Community - Fall 2013
"Community" is the quarterly magazine of Metropolitan Community College in Omaha, Nebraska.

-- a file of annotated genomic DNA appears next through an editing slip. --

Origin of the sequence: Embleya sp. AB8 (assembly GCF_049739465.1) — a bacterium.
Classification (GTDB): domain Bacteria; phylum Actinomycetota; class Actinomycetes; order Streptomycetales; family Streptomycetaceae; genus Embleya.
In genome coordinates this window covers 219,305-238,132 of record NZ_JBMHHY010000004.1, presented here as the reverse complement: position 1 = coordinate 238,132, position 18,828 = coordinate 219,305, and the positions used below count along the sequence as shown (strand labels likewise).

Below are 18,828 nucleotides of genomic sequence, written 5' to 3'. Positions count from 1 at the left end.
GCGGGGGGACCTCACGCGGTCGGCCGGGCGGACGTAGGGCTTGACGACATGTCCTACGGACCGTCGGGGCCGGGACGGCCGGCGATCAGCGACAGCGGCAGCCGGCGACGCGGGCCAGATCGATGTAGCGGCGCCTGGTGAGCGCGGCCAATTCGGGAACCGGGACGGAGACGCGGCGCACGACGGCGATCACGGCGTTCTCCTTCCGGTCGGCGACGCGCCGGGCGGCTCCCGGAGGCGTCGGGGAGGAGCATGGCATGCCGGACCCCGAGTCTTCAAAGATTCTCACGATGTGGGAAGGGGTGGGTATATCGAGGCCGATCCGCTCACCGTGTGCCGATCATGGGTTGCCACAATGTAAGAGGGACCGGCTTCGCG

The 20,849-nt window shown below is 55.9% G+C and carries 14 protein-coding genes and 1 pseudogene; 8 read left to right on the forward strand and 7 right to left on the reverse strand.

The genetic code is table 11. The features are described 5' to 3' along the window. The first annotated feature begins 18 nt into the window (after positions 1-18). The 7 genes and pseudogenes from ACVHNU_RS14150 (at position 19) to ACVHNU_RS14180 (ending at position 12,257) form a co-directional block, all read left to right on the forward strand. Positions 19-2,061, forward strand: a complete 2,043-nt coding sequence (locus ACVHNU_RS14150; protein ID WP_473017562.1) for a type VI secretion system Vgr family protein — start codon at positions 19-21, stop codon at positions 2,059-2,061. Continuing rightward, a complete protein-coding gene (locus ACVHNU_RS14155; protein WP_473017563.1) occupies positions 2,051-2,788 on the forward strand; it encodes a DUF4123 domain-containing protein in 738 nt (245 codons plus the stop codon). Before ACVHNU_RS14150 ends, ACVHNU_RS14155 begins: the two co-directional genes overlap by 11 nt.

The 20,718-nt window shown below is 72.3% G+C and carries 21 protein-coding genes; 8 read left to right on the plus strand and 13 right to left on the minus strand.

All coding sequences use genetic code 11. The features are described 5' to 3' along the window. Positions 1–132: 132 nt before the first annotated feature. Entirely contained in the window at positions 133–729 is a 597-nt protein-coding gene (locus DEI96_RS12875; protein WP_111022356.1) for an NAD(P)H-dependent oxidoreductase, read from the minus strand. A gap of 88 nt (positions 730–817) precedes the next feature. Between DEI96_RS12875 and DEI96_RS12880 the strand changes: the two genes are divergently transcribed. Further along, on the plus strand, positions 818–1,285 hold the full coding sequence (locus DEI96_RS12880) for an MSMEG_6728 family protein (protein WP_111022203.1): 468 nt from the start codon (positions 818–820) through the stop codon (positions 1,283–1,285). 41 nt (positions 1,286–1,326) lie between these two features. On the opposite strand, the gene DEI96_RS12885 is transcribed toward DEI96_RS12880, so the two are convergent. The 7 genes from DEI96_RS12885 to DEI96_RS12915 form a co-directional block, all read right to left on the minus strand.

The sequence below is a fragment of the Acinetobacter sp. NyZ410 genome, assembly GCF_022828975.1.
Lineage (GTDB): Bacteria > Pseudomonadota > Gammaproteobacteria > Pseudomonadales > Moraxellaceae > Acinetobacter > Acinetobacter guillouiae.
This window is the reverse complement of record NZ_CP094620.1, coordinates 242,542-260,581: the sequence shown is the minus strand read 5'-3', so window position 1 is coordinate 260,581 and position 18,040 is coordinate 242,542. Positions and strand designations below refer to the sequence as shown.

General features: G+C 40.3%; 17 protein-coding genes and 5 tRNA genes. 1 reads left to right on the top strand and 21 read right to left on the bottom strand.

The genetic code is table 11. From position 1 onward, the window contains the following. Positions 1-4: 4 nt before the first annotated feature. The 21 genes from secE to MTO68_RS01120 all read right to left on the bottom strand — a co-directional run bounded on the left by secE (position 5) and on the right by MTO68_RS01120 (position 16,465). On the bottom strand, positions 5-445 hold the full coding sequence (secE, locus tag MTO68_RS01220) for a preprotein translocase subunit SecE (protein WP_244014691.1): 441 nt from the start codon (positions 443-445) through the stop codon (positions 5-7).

FRESH FACE MCC unveils new logo, page 3 Contents 9 13 15 22 Fall 2013 Volume 1, Issue 2 “Community” is a quarterly publication of Metropolitan Community College. Contact the editor at 402-457-2414 or email@example.com. Nondiscrimination and Equal Opportunity Statement—Metropolitan Community College does not discriminate on the basis of race, color, national origin, religion, sex, marital status, age, disability or sexual orientation in admission or access to its programs and activities or in its treatment or hiring of employees. 1 • community • mccneb.edu 2 3 5 Retro Metro: The origin of the ‘M’ 7 Repurposed design 8 Advocate for education 9 Recipe for success A bold new ‘M’ Drive to succeed Auto Collision Technology students benefit from nationally recognized certifications Interior design students get thrifty for a cause For state senator, support of public education is top priority Former student serves up cooking tips and techniques at Hy-Vee 11 Tiny greens, big flavor 12 Storyboard to success 13 Green thumbs in training 15 Serving country and community 17 A baker’s dream 19 Artistic expression 20 Online, at any age 21 MCC celebrates Fort Omaha Intertribal Powwow 21 22 New report touts MCC’s striking growth Microgreens offer macro-sized flavor with a nutritional punch At age 17. Matthew Huffstetler will become one of MCC’s youngest graduates Summer gardens teach kids how to ‘grow what you eat’ For MCC student, helping fellow veterans navigate college is a natural fit At MCC, student rediscovers her passion for creating sweet treats A new gallery offers one-of-a-kind treasures, teaches lesson in entrepreneurship Computer classes help seniors navigate the latest technology Location spotlight: MCC Express – Vinton MCC’s newest location is one-stop shop for adult education, literacy The ubiquitous M makes an appearance during Mahoney Building construction at the South Omaha Campus, opened in 1978. The College’s first location, a former warehouse at 132nd and I streets, bore the mountains logo. Retro metro: The origin of the ‘M’ The creation of the original MCC ‘M’ is shrouded in mystery. Despite our best efforts, no one we spoke with knows who created the logo nor could they explain how its mountain-like shape developed. One thing is certain: The logo has been with the College since its very early days. Archive photos put the MCC mountains on the College’s first location in southwest Omaha, back when it was known as Metropolitan Technical Community College. Put it all together, and the original MCC logo is about 40 years old. As 2014 grows closer, MCC is excited to revisit our history while also looking forward with excitement to the future. The new MCC visual identity found throughout this magazine is just one of many ways the College is forging ahead. The College sign goes up at 132nd and I streets. A “Metro Tech” mural graced the walls of the Industrial Training Center, opened in 1979. community • mccneb.edu • 2 a bold new ‘M’ After 40 years, MCC unveils new brand identity F lip through your TV channels or open a newspaper, and you’ll notice there’s a new M in town. Unveiled in July on campus and in advertisements, MCC’s new brand identity connects tradition with the next chapter — just in time for the College’s 40th anniversary celebration. MCC enlisted the expertise of Oxide Design Co., an Omaha-based communications and information design firm, to create a new logo and brand standards. With the goal of developing a bold and forward-looking brand identity, the College worked with students, staff, faculty and administrators to compile input on the College’s brand attributes. Oxide worked with this input to develop the new logo that reflects a contemporary, multifaceted and growing MCC. The previous M had been used since the early days of the College in the 1970s. “Metropolitan Community College has undergone a tremendous transformation in the last 40 years, and this updated brand is another sign that MCC continues to move forward,” MCC President Randy Schmailzl said. “Our ultimate goal is to attract students and industry partners to the College with a contemporary brand that also reflects our long history in the community.” 3 • community • mccneb.edu What the M represents Tweets about the ‘M’ @trevanhetzel Great work! Definitely an identity that fits the college better than the old “mountains.” The new M was developed to represent the current and future MCC. It incorporates many different triangular pieces in shades of blue. These triangles combine to form one M, reflecting the College’s various parts, programs and locations that come together to represent the institution. @ChrisErtl Love the new logo. Very modern and fresh. The blue color is a nod to previous iterations of the College logo and maintains a tie to the College’s past. @atomicvibelogo Really smart branding guys! Love the versatility of the mark. In addition to the logo, Oxide selected an updated typeface with a warm, friendly character and a new color palette of various shades of blue. These brand updates seek to reflect MCC’s identity while also distinguishing the College from other institutions. @erin_pille This alumnus is stoked! Can’t wait! As weeks and months go by, the logo will be replaced on building signs, vehicles, letterhead and more during a threeyear rollout process. To learn more about the look, visit mccneb.edu/brand. MCC M Quiz 1. How many triangles are in the new M? 2. How many colors do you see? 3. How many right angles are in the M? 1. 30 (20 small triangles, 8 medium triangles, 2 large triangles) 2. 4 3. 0 Answers: community • mccneb.edu • 4 Drive to succeed Auto Collision Technology students benefit from nationally recognized certifications 5 â€˘ community â€˘ mccneb.edu Name: Evan Hrabik Program: Auto Collision Technology Current employer: Don and Ron’s CARSTAR Collision Center A botched paint job sparked what is now a full-fledged career for Evan Hrabik, a 2013 graduate of MCC’s Auto Collision Technology program in northwest Omaha. It started with an old pickup — a gas-guzzling 15th birthday present. Hrabik wasn’t even legal behind the wheel, but the truck, once his uncle’s, became his baby. “I started redoing it,” Hrabik said. “I did everything but the bodywork and paint.” He left that part to the professionals. The guy he hired, however, did a subpar job. “I knew I could do better,” Hrabik said. Hrabik studied collision repair in high school before enrolling in the Auto Collision Technology program, housed in MCC’s Applied Technology Center near Blair High Road and State Street. Students from across Omaha are attracted to the program. Some are drawn because of an interest in custom paint and body work; others aim to move into collision estimates. Hrabik is now a certified collision industry professional and employee at Don and Ron’s CARSTAR Collision Center in Omaha — a job he gained through MCC’s industry Evan Hrabik, right, displays his I-CAR certifications with Darrin McGaughey, Hrabik’s supervisor and general manager at CARSTAR. partnerships. The demand for auto collision technicians is high, a result of a growing number of vehicles on the road each year and a dwindling number of qualified auto collision technicians as older workers retire. “It is astronomically beneficial for us to be able to bring the younger generation in with the training and the certification they need and we need to make them better employees,” said Darrin McGaughey, Hrabik’s supervisor and general manager at CARSTAR. MCC is the only college in Nebraska to offer Inter-Industry Conference on Auto Collision Repair (I-CAR) certification, which ensures students are primed with the most up-to-date training, allowing them an edge in job placement. Hrabik’s coursework at MCC prepared him to take the I-CAR certification tests, which he passed on his first try. He also praised his instructors for their willingness to help. “They are all about teaching,” he said. “If they have to stay late to help you out with something, they will.” Program classes are small — no more than 15 students — allowing for one-on-one instruction. Students can receive an associate degree and the certifications in only one year through an accelerated program. For information, visit mccneb.edu/autb. community • mccneb.edu • 6 repurposed design Interior Design students get thrifty for a cause W atch out, HGTV. This summer, students in MCC’s Interior Design program joined forces with professional designers for the second annual Habitat for Humanity ReStore Designer Challenge, proving that lavish living spaces don’t have to cost a fortune. Five full-size room vignettes adorned Von Maur Court at Westroads Mall, functioning as both a fundraiser and a source of do-it-yourself design inspiration. This mini-internship challenged students to apply class concepts and consider ways to transform obvious objects into high-end furnishings. The five rooms — a kitchen, dining room, children’s playroom, home office and bedroom — contained items from only the Habitat ReStore and Salvation Army. Repurposed items included a loading-crateturned-headboard in the bedroom and Styrofoam insulation wall decals, shaped like butterflies and puzzle pieces, in the playroom. View more repurposed designs on Facebook: Mall patrons voted via text message for their favorite vignette, and Westroads donated $1 to Habitat for Humanity for every vote. This year’s winning design was the kitchen, created by local firm Designer’s Touch and students Hannah Stoner and Liz Crosson. Design Challenge teams D3 Interiors Brenda Cruz Gulia Hasanzoda Gloria Sauter Designer’s Touch Liz Crosson Jessica Shramek Hannah Stoner The Interior Design Firm Sarah Copeland Teri Malloy Annette Theroux 7 • community • mccneb.edu Interior Transformations Lisa Sauer Amanda Scholting Sofia Starcic Cayla Thomsen Tangerine Designs Chelsea Hansen Soly Sharavaa Jerri Stafford Swati Vartak Advocate for education For state senator, support of public education is top priority S tate Sen. Tanya Cook’s connection to MCC goes back to her years at Central High School. In the early 1980s, her hectic schedule was packed with cheerleading, work and church activities. She needed to take a typing class — a critical college prep skill at the time — and unlike Central, Metro Tech had an option that fit her schedule. Cook passed her class and went on to Georgetown University to earn a business administration degree and the University of Nebraska–Lincoln to earn a master’s. Her belief in public education followed her as the governor’s director of urban affairs from 1999 to 2006. Education was also a priority when she was elected to the Nebraska Legislature in 2008. In fact, her first piece of legislature was a study of community college funding. Whether you are an immigrant, a woman returning to the workforce or someone making a career change — you can come back, get training and start over again.” “I like to choose issues and work with institutions where there is the opportunity for the longest term impact for the broadest number of people,” she said. Those institutions often relate to education. Cook affirms the importance of public schools, particularly community colleges. “Whether you are an immigrant, a woman returning to the workforce or someone making a career change — you can come back, get training and start over again,” she said. “That’s such an important tenet of what we say the U.S. is all about.” In January, Cook introduced LB 366 to provide $1.5 million over the biennium to support GED preparation and certification through MCC and 48 other certification sites in Nebraska. The measure was passed with broad support, which Cook attributes to recognition that a high school diploma is a necessary requirement in today’s economy. “In a postmodern society, the idea of being able to support oneself without a minimum high school diploma doesn’t exist,” Cook said. There are more than 40,000 people in the Omaha area without a high school diploma and limited career advancement, Cook said. The funding will help ensure institutions across the state — including MCC — can continue to provide these important services to such individuals, especially as the GED nationally undergoes a major shift from pencil-and-paper testing to online only. community • mccneb.edu • 8 Recipe for success Former student serves up cooking tips and techniques at Hy-Vee A t only 24 years old, Mario Ochoa has experience with food. He competed in culinary competitions in high school and trained at MCC’s Institute for the Culinary Arts, graduating with a culinary arts and management degree. He cooked his way across the Midwest with MCC’s culinary competition team. His team competed at the national junior level and won Nebraska’s first gold medal in culinary competition. Ochoa said culinary competition gave him more experience: “It gave me one-on-one time with instructors, and they helped groom me. I had to have discipline and be in for practice at 5:30 every morning. It was tough at times.” His hard work paid off: Ochoa was recruited by Hy-Vee after being a featured chef at a Fort Omaha Campus catering event. Ochoa answered a few questions about his culinary path. Tell me about your position at Hy-Vee. I work closely with a dietitian to promote healthy eating for the general public. Hy-Vee has Chinese and Italian kitchens, a sandwich deli and seafood and meat departments; I help all those departments promote sales. Upon request, I teach customers how to cook seafood, prepare steaks and give them recipes. I also teach classes and give wine dinners. 9 • community • mccneb.edu How was the Institute for the Culinary Arts? The facilities are definitely top-notch. They have everything you can possibly think of. Everything was taught in a format that was easy to understand, so it enables me to teach others basic culinary instructions — which helps me in my everyday work. And the instructors? I love that some of MCC’s part-time instructors are chefs at some of the better restaurants in Omaha. Not only are you learning from real chefs, but you’re also making contacts. What are your future goals? I’d like to go a little more into nutrition because there’s a need to teach other people how to eat healthy. I want to eat healthy and have the knowledge to help my family grow up with healthy eating habits. It’s also one of my dreams to own a restaurant; I’d like it to be a fusion between Mark’s Bistro and Lot 2 with a Latin flair. I want to eat healthy and have the knowledge to help my family grow up with healthy eating habits.” Chef Ochoa’s seared salmon fillet with a lemon caper beurre blanc All you need: » » 4 (5 oz. each) sockeye salmon fillets (salmon can vary depending on the season) » » 1 tablespoon olive oil All you do: 1 Heat a medium-sized non-stick sauté pan to medium-high heat. 2 Season the salmon pieces by sprinkling salt and pepper on the fillets; then rub with olive oil. Place on the hot skillet skin-side down. 3 Cook the salmon for about 3 minutes on each side. Remove from pan and let stand for about 3 minutes. Using a pair of tongs, remove the skin by pulling from one end until it comes completely off. 4 In the same pan used to sear the salmon, add the shallots and sauté for about 1 minute. Add the white wine, capers and lemon juice and then cook until the wine has reduced to au sec (almost dry). 5 When the wine has reduced, turn off the heat. Add the butter a few cubes at a time and whisk vigorously. Keep adding butter until all of it has been incorporated and turned into a creamy sauce. 6 Serve immediately on top of the salmon. This recipe can be served on a bed of rice with sautéed vegetables of your choice or enjoyed on top of a salad. Or get creative and serve it with whatever you like. » » Salt and black pepper, to taste » » 1 small shallot, diced »» ¼ cup white wine »» 1 tablespoon capers »» 1 lemon, divided in two, ½ juiced and other ½ saved for garnish » » ½ cup unsalted butter, cubed For more recipes and cooking demonstration videos, check out MCC’s Local Flavor at youtube.com/mccnebraska. community • mccneb.edu • 10 Tiny greens, big flavor Microgreens offer macro-sized flavor with a nutritional punch A s summer slips away, an emerging trend of tiny, edible greens offers an indoor alternative for the amateur gardener. Microgreens are grown easily in containers on a windowsill, providing a flavorful, visually attractive and nutritious ingredient for dishes year-round. Ranging from one to three inches including stem and leaves, microgreens are smaller than baby spinach but bigger than sprouts. These young greens are simply various types of vegetables, herbs or other edible plants, so seeds are readily available and packaged in larger quantities. Instead of growing to maturity, however, they are generally harvested at the first true leaf stage — between seven and 28 days from planting. Bursting with various flavors, colors and textures, they are used as garnishes or to liven up sandwiches, soups and salads. Unlike sprouts, microgreens do not encourage the growth of dangerous pathogens when grown properly. They are grown in well-drained potting soil or peat moss and require high light levels (preferably direct sunlight) and good air circulation. “Resist the urge to over-water microgreens because they do not require much at such a small stage,” horticulture instructor Mike Kaminski said. “It’s also good to use rain water versus tap water if possible, because it has a lower pH and less harmful chemicals, such as chlorine and chloramine.” Despite their small size, studies suggest microgreens are quite nutritious.” Despite their small size, studies suggest microgreens are quite nutritious. Red cabbage, cilantro and radish are said to have 40 times higher levels of vital nutrients than their mature counterparts. There are as many as 80–100 varieties of microgreens. Categorized into sweet, mild, colorful or spicy varieties, their delicate textures, distinct flavors and vibrant colors make them popular among fine dining restaurants. They can also be found at farmers markets and could potentially be a hobby that generates extra income. Take the class Instructor Mike Kaminski teaches you how to select, raise and harvest microgreens in your own home year-round. Supplies are included. Microgreens: Little Greens, Big Flavor Saturday, Oct. 19, 9 a.m.–noon Fort Omaha Campus $50 Register at mccneb.edu/ce or 402-457-5231. 11 • community • mccneb.edu Storyboard to success At age 17, Matthew Huffstetler will become one of MCC’s youngest graduates Name: Matthew Huffstetler Program: CollegeNOW! Achievements: Graduating with an associate degree at age 17 I n between classes at MCC’s Elkhorn Valley Campus, 17-year-old (and soon-to-be college graduate) Matthew Huffstetler loves to draw and make comics. Homeschooled since age 5, Huffstetler has taken college courses through MCC’s CollegeNOW! and dual enrollment programs since 2011. Thanks to his efforts, Huffstetler will graduate in the fall with an associate degree at 17, making him one of MCC’s youngest graduates. It’s a feat that even a comic book hero could appreciate. Huffstetler’s mom has home-schooled her children for more than a decade. Matthew graduated high school when he was just 15. “I decided to take classes at MCC because my older brother did, and it seemed like a good college to start off at,” he said. CollegeNOW! and dual enrollment offers Nebraska high school students half-price tuition on college courses that transfer, giving them a head start on their college education. For example, all three of Huffstetler’s French classes qualified for dual credit, giving him college and high school credit simultaneously — saving time and money. The programs also offer the opportunity to experience a college atmosphere before heading on to larger institutions, something parents and students can appreciate. “From start to present, I’ve enjoyed being at MCC,” Huffstetler said. “My first instructor … made the transition from homeschooling to a classroom environment very comfortable. Since my first class, I’ve had the most wonderful instructors who always provided feedback, advice and a little humor here and there.” After he graduates from MCC, it will take Huffstetler two years at a four-year college to earn his bachelor’s degree. “It’s great to be ahead of the game and know you’re getting two things done at once,” he said. Huffstetler is an eager student who plays piano and dabbles with 3-D modeling software in his spare time. He plans to enroll in a computer animation program after he gets his associate degree. “It might be a while from now,” he said, “but I hope to make or join a movie company and make animated movies. It has always been my dream.” With such determination and time on his side, it looks like this future “auteur” is moving in the right direction. About CollegeNOW! Why take college classes early? Nebraska high school residents pay half-price tuition to take classes at any MCC location or online – even through the summer quarter after high school graduation. »» Affordable tuition »» Jump start on a college education »» Quality instruction »» Current technology »» Credits that transfer community • mccneb.edu • 12 Green thumbs in training Summer gardens teach kids how to ‘grow what you eat’ A t Girls Inc. North Omaha, girls discovered the scents of growing herbs and learned how to dry them in paper bags for future use. At the Butler-Gast YMCA in August, kids munched on pickles they jarred themselves and flashed both smiles and puckered faces. The children and youth at these sites were among more than 100 kids who learned how to “grow what you eat” at MCC-facilitated gardens in north and south Omaha. The project brought MCC horticulture students and kids ages 4–15 together to prepare and maintain garden beds, plant vegetables and herbs, jar refrigerator pickles and more. Each week, the horticulture students visited seven garden sites and led children in hands-on educational activities. Through projects like these, MCC aims to increase knowledge of gardening and healthy foods among children who typically have limited access to such information and experiences. “The experience that was offered to these kids was great,” said Paco Fuentes, director at Boys & Girls Club South Omaha. “Some of them have never tasted fresh vegetables before. For them to be exposed to that was great.” Project leaders say the gardens offer an interactive way for students to learn about science and nutrition in a safe, outdoor space. Many of the gardens are also part of the Big Garden, a network of more than 70 community gardens in the Omaha area. 13 • community • mccneb.edu Garden sites: Boys & Girls Club Carter Lake Boys & Girls Club North Omaha Boys & Girls Club South Omaha Butler-Gast YMCA Girls Inc. North Omaha Girls Inc. South Omaha Kids Can Community Center Gardens offer a way for students to learn about science and nutrition in a safe, outdoor space.” MCC’s HOMEMADE REFRIGERATOR PICKLES Ingredients: » » 1 cup distilled white vinegar » » 1 tablespoon salt » » 2 cups white sugar » » 6 cups sliced cucumbers » » 1 cup sliced onions » » 1 cup sliced green bell peppers Directions: 1 2 In a medium saucepan over medium heat, bring vinegar, salt and sugar to a boil. Boil until the sugar has dissolved, about 10 minutes. Place the cucumbers, onions and green bell peppers in a large bowl. Pour the vinegar mixture over the vegetables. Transfer to sterile containers and store in the refrigerator. community • mccneb.edu • 14 By helping other veterans, it’s a natural extension of why I served in the first place: to give my support, my experience and my know-how to the community.” 15 • community • mccneb.edu Serving country and community For MCC student, helping fellow veterans navigate college is a natural fit F or 15 years, Mark Robinson served his country in the Navy, Naval Reserves and the Army National Guard. Now an MCC paralegal studies student, Robinson continues to serve others by supporting fellow veterans who are navigating college. anywhere else. They help get people not only enrolled in school but have access to sources like the VA hospital and other things that are part of a veteran’s life. I’ve noticed a lot of the faculty is ex-military. Instructors who I’ve had so far say, “It’s nice to have you in our class, and thanks for your service.” Like other service members, Robison has a strong desire to serve others, leading him to a work-study position in Military and Veteran Support Services at the South Omaha Campus. Robinson shared insight about why he chose MCC and why he gives back. Talk about your role at MVSS. My role here is to help when veterans first come to the office. A lot of times they don’t know what they should do — how to get money from the VA or how to apply to any of those [benefit] programs … We walk them through that process. If they are disabled, we connect them with people who can help them. We get folks assigned to take notes for them in class or help with whatever their needs may be. We make sure they are aware of all the services that are available to them for financial or health matters. What brought you to MCC? I found out I was still eligible for GI Bill benefits and did research on online universities. I found that the MVSS center was unique. Plus, MCC was very affordable and had the only American Bar Association-approved paralegal degree in the area, except for College of Saint Mary, which I’m not the right gender for that. Why is MCC a good choice for a military or veteran student? The affordability factor; it’s not going to cost as much as other places. And coming to a school like MCC that’s part of the community, the support staff I’ve seen here, especially in MVSS — there isn’t anything like it that I’ve encountered Why is it important for colleges to support veterans? We sacrifice a lot. I feel like I sacrificed a lot to make sure everything that’s available to you in College or your other freedoms you enjoy, I did whatever I could do to protect that. So feeling like the college cares enough to look after you, that’s pretty important. By helping other veterans, it’s a natural extension of why I served in the first place: to give my support, my experience and my know-how to the community. Military and Veteran Support Services MVSS connects service members, veterans and their families with valuable resources: » » Military employment and resource fairs held throughout the year. » » Peer support groups offered for veterans and active duty service members. »» Workshops, events and exhibits support and honor the military and veteran community. » » Visit mccneb.edu/mvss for more information. community • mccneb.edu • 16 A baker’s dream At MCC, student rediscovers her passion for creating sweet treats E ver since she was a girl, MCC graduate Beka Edholm loved to bake. But it wasn’t until she moved across the country, discovered the Institute for the Culinary Arts and enrolled in one of the hardest culinary disciplines that she rediscovered her calling. My dream of being a pastry chef began very early on. I was about 8 years old when I got my Easy Bake Oven. I loved it so much that I decided to be a baker when I grew up. I told my family, but they all laughed thinking it was just a silly, fleeting idea. Even though I enjoyed baking with my mom and grandmother, I stopped considering it as a career because of my family’s reaction. It would be Name: Beka Edholm years before I considered baking professionally again. Program: Culinary Arts – Baking and Pastry After graduating high school, I struggled figuring out what I wanted to major in. I was completely lost. When I moved to Nebraska with my Current location: Red Lodge, Suffolk, United Kingdom husband, who is active-duty Air Force, I started hearing good things about the culinary school at MCC. That’s when it finally clicked: That I was born to be a baker. I signed up for classes and began working toward my degree. I am so thankful that I didn’t waste any time on something else that wasn’t true to who I am. I knew I couldn’t squander any time working toward my degree because being part of the military, you never know when you’re going to get orders to another base. I didn’t take any summers off. I took as many classes every quarter as possible. Even though I was exhausted from working full time and going to school full time, it all paid off in the fall of 2012 when I graduated with my associate degree. I’m so thankful that I stuck to it, even when I felt like quitting. Soon after I finished classes, my husband received orders, and we moved to England in May 2013. I am so excited to travel and experience authentic cuisine in places I’ve only ever dreamed of visiting. 17 • community • mccneb.edu Photo by MCC student Melissa Cole community • mccneb.edu • 18 Artistic expression A new gallery offers one-of-a-kind treasures, teaches lesson in entrepreneurship I f you’re searching for a one-of-a-kind keepsake or gift, then stop by Elkhorn Valley Campus on your next shopping trip. You’ll discover creative treasures in the Commonwealth Gallery, a new exhibition space showcasing original designs by MCC students. The designs, which range from handmade jewelry and screenprinted T-shirts to paintings and photographs, are for sale and part of an initiative that equips students with the know-how to package, market and sell their work. Students chose the gallery name to reflect the community concept behind the project as well as its entrepreneurial spirit. With creativity and collaboration in mind, students designed their own packaging and business cards, and they worked together on pricing and marketing strategies. Students also selected a visual identity for the space in conjunction with a graphic design class, eventually adopting student Coral Siler’s concept as the official gallery logo. “I’ve seen so much excitement and confidence from students participating in this project,” said Anne Burton, MCC Art instructor and project coordinator. Managing the space, she said, is a “challenge that has helped the students hone their skill and think about how their work might appeal to customers.” You can purchase something handmade at a great price for a great cause, encouraging emerging artists to continue to pursue what they love.” 19 • community • mccneb.edu Currently, artwork prices range from $10-100. “You can purchase something handmade at a great price for a great cause, encouraging emerging artists to continue to pursue what they love,” Burton said. Purchases can be made with exact cash or check through the gallery attendant. Students receive 90 percent of the profits; 10 percent goes back to fund the marketing budget. Burton received an Inspiring Innovation mini-grant through the MCC Foundation, bringing the initial idea for the gallery to life. The mini-grants make it possible for MCC faculty and staff to launch projects with missiondriven, student-centered outcomes. Visit the Commonwealth Gallery Elkhorn Valley Campus Commons 204th & West Dodge Road Open during campus hours Purchase art with cash or check only. Purchase items from the adjacent Gallery of Art and Design gallery attendant. online, at any age Computer classes help seniors navigate the latest technology Increasingly, people ages 60 and beyond are going online to explore popular sites such as Facebook, Google, YouTube and Pandora. With her Technology Update for Seniors classes, MCC’s Laurie Brodeur hopes to make navigating the Internet easier, more enjoyable and safer for older folks seeking more digital knowledge. What ways can seniors boost their technology skills? Take classes and learn about what’s out there. Classes are about having fun, and no question is a stupid question. MCC offers classes that cover the broad spectrum of Internet tools out there: from all the things Google can do for you, like maps, directions, image searches and news searches; to using YouTube to find a how-to video on apple pie; and using Hulu, Pandora and Netflix for streaming TV shows, listening to music and watching movies. The Part 2 class focuses on Facebook exclusively and helps people set up a Facebook account, create a profile and control privacy settings. Part 3 covers uploading photos, changing profile pictures and more advanced topics. How difficult is it for people to keep up with technology today? As you get older, you’re just not quite as fast. For students in their mid-60s and 70s, I can appreciate that they need a little longer time to look at the screen and think things over. (I’m approaching 60.) The key is practice makes perfect. Give it time every day — it’s not impossible. How hard is it for older people to keep up with the younger set? It’s hard for people who haven’t been digital before, but they are highly motivated. Seniors are definitely into technology. They want to keep up with their grandkids — that’s their biggest motivator. They want to be connected on Facebook for things like reunions. Seniors are sponges. They’re in class because they want to learn. I commend them every time for taking the class and wanting to keep up. Technology Update for Seniors Classes cover Google, YouTube, Hulu, Facebook, Twitter and more. Classes range from one session to multiple weeks and are held at various locations. Individuals 62 years or older are eligible for half-price tuition on most courses. More information: 402-457-5231 mccneb.edu/ce community • mccneb.edu • 20 MCC celebrates Fort Omaha Intertribal Powwow MCC will host its 22nd annual Fort Omaha Intertribal Powwow Saturday, Sept. 28, from 1 to 7:30 p.m. at the historic Fort Omaha Campus parade grounds. The powwow, which is free and open to the public, celebrates Nebraska’s vibrant Native American history through dance, music, traditional crafts, colorful regalia and foods. The powwow is hosted on the same grounds where Ponca Chief Standing Bear was imprisoned in 1879, awaiting his trial that would establish the recognition of native peoples as “person[s] within the meaning of the law.” A celebration of Native American cultures, the powwow honors the traditional dance, music, artistry, oral history and foods of the four Nebraska Indian tribes: the Northern Ponca, Omaha, Santee Sioux and Winnebago. Nearly 400 native artists of various tribes accross Nebraska and the surrounding region, including the Northern Ponca participate annually in this special, familyfriendly event. The day’s activities include a gourd dance, a tradition that originated with the Kiowa and features male dancers with gourd rattles; the dance will be prior to the event from 10 a.m. to noon. Grand entry, when dancers enter the arena to start the powwow, begins at 1 p.m. Following native traditions, an elder opens and closes the powwow with prayer in both native and English languages. Study circles led by native experts are held throughout the day to help newcomers learn more about Native Americans and the significance of the powwow. Observers are encouraged to bring lawn chairs. For more information, visit mccneb.edu/intercultural or call 402-457-2253. The powwow is made possible with the support of the Nebraska Arts Council and Nebraska Cultural Endowment. The event is funded in part by Douglas County Visitors Improvement Fund. New report touts MCC’s striking degree growth The number of MCC degrees conferred annually has increased 141.8 percent over the last decade — the largest jump compared to any other Nebraska postsecondary institution, reinforcing the demand for MCC’s services. 1,879 777 2001–2002 21 • community • mccneb.edu 2011–2012 Between 2001–02 and 2011–12, the number of degrees awarded surged from 777 to 1,879, according to a report from the Nebraska Coordinating Commission for Postsecondary Education. MCC drew praise from commission Executive Director Marshall Hill for its “consistent and impressive improvement” on the number of degrees awarded. MCC now confers more degrees and awards than any other Nebraska community college. The full report is available on the commission’s website at www.ccpe.state.ne.us. Location spotlight: MCC Express - Vinton MCC’s newest location is one-stop shop for adult education, literacy As MCC’s smallest location, MCC Express – Vinton offers a more approachable alternative to a larger campus. O pened in 2012, MCC’s newest location is a one-stop shop for Adult Education services, addressing a critical need for GED, English-as-a-SecondLanguage and transition services in Omaha. MCC Express – Vinton is purposefully located in the heart of a Spanish-speaking neighborhood. The site brings all the right components together to proactively move students from adult education to career training through a coordinated, intensive approach with wrap-around services. The location is small and personal, with just four classrooms and a large computer lab (plus faculty and staff areas). It’s approachable. Specialized staff and faculty offer individualized career and educational planning, all under one roof. Earlier this year, MCC supported a bill in the Nebraska Legislature to provide funding for institutions that offer GED preparation and testing services, including MCC. Passed with overwhelming support, the funding will ensure MCC can continue to provide these important services in the Omaha area, especially as the GED nationally undergoes a major shift from pencil-and-paper testing to online only. MCC Express provides support for students seeking to prepare for and complete their GED. MCC celebrates students’ achievements at an annual GED graduation ceremony. community • mccneb.edu • 22 Stay informed. Connect with your ‘Community.’ mccneb.edu/community @mccneb